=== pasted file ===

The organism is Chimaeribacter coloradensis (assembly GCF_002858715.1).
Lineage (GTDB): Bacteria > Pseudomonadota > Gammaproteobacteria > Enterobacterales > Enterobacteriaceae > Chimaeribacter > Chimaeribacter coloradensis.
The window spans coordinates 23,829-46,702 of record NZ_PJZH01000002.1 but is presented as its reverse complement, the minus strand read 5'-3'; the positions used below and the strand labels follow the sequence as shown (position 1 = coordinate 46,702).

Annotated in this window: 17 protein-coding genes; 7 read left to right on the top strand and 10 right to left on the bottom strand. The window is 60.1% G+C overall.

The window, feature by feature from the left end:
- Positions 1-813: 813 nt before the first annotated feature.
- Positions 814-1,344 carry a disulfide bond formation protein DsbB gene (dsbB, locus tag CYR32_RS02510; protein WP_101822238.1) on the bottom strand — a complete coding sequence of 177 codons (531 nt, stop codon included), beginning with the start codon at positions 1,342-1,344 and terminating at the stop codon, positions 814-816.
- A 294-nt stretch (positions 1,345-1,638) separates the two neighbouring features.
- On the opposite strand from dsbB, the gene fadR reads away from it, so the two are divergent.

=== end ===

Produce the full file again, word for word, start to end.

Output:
The organism is Chimaeribacter coloradensis (assembly GCF_002858715.1).
Lineage (GTDB): Bacteria > Pseudomonadota > Gammaproteobacteria > Enterobacterales > Enterobacteriaceae > Chimaeribacter > Chimaeribacter coloradensis.
The window spans coordinates 23,829-46,702 of record NZ_PJZH01000002.1 but is presented as its reverse complement, the minus strand read 5'-3'; the positions used below and the strand labels follow the sequence as shown (position 1 = coordinate 46,702).

Annotated in this window: 17 protein-coding genes; 7 read left to right on the top strand and 10 right to left on the bottom strand. The window is 60.1% G+C overall.

The window, feature by feature from the left end:
- Positions 1-813: 813 nt before the first annotated feature.
- Positions 814-1,344 carry a disulfide bond formation protein DsbB gene (dsbB, locus tag CYR32_RS02510; protein WP_101822238.1) on the bottom strand — a complete coding sequence of 177 codons (531 nt, stop codon included), beginning with the start codon at positions 1,342-1,344 and terminating at the stop codon, positions 814-816.
- A 294-nt stretch (positions 1,345-1,638) separates the two neighbouring features.
- On the opposite strand from dsbB, the gene fadR reads away from it, so the two are divergent.